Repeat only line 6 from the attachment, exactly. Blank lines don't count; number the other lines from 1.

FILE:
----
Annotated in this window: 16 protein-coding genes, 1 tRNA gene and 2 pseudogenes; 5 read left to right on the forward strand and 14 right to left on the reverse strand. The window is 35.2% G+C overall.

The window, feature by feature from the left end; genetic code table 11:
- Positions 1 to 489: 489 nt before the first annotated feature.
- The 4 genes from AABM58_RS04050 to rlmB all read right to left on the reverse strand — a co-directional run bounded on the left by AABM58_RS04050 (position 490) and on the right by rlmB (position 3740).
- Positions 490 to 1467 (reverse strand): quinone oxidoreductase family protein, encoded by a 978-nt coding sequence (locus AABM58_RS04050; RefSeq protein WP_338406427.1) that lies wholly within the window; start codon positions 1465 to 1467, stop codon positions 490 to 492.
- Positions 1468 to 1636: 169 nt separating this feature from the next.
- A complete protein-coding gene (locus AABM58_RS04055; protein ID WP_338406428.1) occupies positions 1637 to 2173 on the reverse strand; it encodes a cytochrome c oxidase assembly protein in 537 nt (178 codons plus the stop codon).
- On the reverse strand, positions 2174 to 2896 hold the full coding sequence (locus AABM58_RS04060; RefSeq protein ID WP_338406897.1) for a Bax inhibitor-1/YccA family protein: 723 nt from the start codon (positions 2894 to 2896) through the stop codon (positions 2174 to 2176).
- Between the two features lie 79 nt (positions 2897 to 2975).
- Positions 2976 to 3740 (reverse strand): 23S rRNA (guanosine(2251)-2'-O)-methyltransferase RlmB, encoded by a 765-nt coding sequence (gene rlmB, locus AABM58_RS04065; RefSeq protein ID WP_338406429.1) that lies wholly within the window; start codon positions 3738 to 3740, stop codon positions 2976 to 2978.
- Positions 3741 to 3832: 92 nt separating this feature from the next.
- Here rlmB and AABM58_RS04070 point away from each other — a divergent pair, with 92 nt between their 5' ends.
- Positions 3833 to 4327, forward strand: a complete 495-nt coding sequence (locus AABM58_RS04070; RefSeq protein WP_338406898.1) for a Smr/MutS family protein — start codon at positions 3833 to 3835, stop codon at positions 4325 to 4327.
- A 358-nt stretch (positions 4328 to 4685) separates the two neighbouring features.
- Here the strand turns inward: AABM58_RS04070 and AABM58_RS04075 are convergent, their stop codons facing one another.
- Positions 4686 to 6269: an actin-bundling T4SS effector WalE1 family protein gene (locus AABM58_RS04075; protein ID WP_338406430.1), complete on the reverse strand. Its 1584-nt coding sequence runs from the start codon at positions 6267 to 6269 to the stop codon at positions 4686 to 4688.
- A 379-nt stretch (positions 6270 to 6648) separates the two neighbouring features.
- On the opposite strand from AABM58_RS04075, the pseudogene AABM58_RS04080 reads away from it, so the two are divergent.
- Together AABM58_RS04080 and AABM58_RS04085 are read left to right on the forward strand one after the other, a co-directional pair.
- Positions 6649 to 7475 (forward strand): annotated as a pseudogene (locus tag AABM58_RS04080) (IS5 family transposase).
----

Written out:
- Positions 1468 to 1636: 169 nt separating this feature from the next.